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Year : 2020  |  Volume : 68  |  Issue : 8  |  Page : 231--234

Occipital Nerve Stimulation and Sphenopalatine Ganglion Stimulation for Treatment of Intractable Headache Syndromes

Department of Neurology, The Ohio State University Wexner Medical Center, The Ohio State University, Columbus, USA

Correspondence Address:
Dr. Kiran F Rajneesh
Department of Neurology, The Ohio State University Wexner Medical Center, The Ohio State University, 410 W 12th Ave, Columbus, OH – 43210
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Source of Support: None, Conflict of Interest: None

DOI: 10.4103/0028-3886.302477

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Headaches are an increasing cause of disability in the world. Intractable headache syndromes affect all age groups but predominantly the middle-aged, working population. Occipital neuralgia is a frequent comorbidity with intractable migraine headaches. Occipital nerve stimulation at the level of nuchal ridge is a reasonable option for these refractory patients. Ultrasound guidance of occipital nerve stimulation can optimize depth placement of leads. Revision surgeries of occipital nerve stimulation are usually performed using surgical leads. Cluster headaches and trigeminal autonomic cephalagias (TACs) are refractory headache conditions that are mediated by sphenopalatine ganglion. Sphenopalatine ganglion stimulation with infrazygomatic approach and fluoroscopic guidance of percutaneous leads can help alleviate pain from cluster headaches and TACs. Innovation in neurostimulation technologies have brought new optimism to these refractory conditions. Efficient and optimal delivery of neurostimulation for intractable headache syndromes requires a multidisciplinary team-based approach for long term compliance and efficacy.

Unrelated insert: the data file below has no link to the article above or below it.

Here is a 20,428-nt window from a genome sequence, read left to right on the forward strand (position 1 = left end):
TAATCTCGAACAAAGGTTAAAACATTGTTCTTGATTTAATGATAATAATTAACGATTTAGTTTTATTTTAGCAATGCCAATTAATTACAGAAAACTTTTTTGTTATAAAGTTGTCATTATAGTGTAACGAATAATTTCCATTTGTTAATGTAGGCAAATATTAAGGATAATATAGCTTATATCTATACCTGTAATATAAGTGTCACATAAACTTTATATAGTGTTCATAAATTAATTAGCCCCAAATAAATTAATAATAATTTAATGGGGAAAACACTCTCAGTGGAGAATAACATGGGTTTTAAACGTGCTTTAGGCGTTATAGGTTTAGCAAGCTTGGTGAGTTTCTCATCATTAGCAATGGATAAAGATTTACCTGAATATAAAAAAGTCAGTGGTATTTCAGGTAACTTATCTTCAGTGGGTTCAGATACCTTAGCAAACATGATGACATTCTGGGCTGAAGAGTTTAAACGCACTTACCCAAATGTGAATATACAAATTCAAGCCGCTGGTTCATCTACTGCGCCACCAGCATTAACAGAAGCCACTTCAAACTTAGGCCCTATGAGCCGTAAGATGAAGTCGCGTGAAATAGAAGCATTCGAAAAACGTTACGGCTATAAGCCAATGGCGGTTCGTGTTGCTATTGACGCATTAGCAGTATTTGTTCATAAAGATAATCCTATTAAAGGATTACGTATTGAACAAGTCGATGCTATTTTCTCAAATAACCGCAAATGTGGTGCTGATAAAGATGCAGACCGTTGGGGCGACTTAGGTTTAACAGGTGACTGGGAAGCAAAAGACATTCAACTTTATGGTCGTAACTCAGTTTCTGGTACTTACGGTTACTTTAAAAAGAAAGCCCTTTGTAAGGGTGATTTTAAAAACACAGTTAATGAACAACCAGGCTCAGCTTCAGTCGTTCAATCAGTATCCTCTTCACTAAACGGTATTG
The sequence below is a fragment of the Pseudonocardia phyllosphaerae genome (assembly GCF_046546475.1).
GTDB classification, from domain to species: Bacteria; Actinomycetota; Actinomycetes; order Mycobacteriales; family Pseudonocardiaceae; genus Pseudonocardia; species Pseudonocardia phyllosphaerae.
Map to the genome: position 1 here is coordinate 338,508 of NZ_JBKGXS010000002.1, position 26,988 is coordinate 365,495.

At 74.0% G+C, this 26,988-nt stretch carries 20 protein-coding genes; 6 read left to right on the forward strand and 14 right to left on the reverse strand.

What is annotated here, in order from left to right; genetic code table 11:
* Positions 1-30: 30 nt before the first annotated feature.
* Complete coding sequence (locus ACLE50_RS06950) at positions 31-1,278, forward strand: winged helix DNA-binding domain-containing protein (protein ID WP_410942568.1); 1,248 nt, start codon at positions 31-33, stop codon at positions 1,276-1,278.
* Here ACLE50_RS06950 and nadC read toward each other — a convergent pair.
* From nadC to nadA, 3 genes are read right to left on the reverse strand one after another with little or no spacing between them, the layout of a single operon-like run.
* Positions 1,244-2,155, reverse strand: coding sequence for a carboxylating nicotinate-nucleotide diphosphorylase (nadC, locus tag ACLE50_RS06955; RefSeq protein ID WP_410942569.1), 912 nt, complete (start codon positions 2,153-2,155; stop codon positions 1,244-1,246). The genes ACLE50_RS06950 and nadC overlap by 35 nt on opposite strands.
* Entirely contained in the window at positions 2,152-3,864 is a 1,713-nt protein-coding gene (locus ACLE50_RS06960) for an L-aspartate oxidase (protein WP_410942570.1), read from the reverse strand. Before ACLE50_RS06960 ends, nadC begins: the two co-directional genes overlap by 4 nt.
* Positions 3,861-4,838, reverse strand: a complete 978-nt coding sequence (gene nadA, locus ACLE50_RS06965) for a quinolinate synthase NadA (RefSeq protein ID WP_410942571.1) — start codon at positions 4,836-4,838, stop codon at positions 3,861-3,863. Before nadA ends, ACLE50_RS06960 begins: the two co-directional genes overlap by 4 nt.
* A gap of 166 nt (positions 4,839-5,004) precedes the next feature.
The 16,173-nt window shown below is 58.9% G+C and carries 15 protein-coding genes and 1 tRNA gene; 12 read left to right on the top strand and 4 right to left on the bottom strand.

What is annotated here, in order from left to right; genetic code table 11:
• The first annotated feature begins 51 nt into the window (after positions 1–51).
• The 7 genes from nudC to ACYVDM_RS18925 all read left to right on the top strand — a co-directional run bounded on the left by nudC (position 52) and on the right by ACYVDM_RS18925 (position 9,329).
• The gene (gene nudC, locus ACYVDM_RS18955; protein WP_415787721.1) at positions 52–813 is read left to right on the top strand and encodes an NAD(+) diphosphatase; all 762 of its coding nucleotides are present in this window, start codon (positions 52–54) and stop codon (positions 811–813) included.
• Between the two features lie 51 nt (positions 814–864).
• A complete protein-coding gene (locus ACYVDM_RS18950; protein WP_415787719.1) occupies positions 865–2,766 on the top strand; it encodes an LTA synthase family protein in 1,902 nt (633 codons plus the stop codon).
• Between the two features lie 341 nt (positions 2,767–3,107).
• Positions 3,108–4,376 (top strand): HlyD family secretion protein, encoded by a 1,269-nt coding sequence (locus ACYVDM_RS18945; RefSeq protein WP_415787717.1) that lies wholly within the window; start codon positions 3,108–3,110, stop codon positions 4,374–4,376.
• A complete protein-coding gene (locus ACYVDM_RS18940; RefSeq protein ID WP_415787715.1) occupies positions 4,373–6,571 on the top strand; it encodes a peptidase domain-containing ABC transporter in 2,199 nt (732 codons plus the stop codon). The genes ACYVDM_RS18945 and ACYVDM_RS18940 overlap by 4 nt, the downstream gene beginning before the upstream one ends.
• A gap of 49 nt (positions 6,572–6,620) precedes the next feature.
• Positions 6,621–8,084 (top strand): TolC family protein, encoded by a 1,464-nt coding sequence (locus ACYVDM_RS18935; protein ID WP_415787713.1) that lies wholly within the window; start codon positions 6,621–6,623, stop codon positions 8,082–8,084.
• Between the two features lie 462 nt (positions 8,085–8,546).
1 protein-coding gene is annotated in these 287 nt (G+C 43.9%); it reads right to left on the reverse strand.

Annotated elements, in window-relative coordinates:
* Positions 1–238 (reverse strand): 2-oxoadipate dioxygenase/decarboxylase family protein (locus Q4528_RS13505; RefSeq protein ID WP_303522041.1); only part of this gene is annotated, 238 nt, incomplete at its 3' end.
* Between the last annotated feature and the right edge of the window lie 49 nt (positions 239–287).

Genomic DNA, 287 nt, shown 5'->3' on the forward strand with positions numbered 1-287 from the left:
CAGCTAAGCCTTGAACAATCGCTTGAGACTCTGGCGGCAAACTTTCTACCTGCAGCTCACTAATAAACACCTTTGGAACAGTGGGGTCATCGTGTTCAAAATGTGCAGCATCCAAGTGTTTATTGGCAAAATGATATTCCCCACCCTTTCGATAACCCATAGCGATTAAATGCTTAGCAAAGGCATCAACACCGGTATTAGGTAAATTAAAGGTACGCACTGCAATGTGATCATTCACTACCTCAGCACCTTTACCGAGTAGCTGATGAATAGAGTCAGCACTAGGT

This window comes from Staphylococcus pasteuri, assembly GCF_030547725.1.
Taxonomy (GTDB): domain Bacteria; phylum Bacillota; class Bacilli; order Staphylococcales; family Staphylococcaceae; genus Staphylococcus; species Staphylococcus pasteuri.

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Online since 20th March '04
Published by Wolters Kluwer - Medknow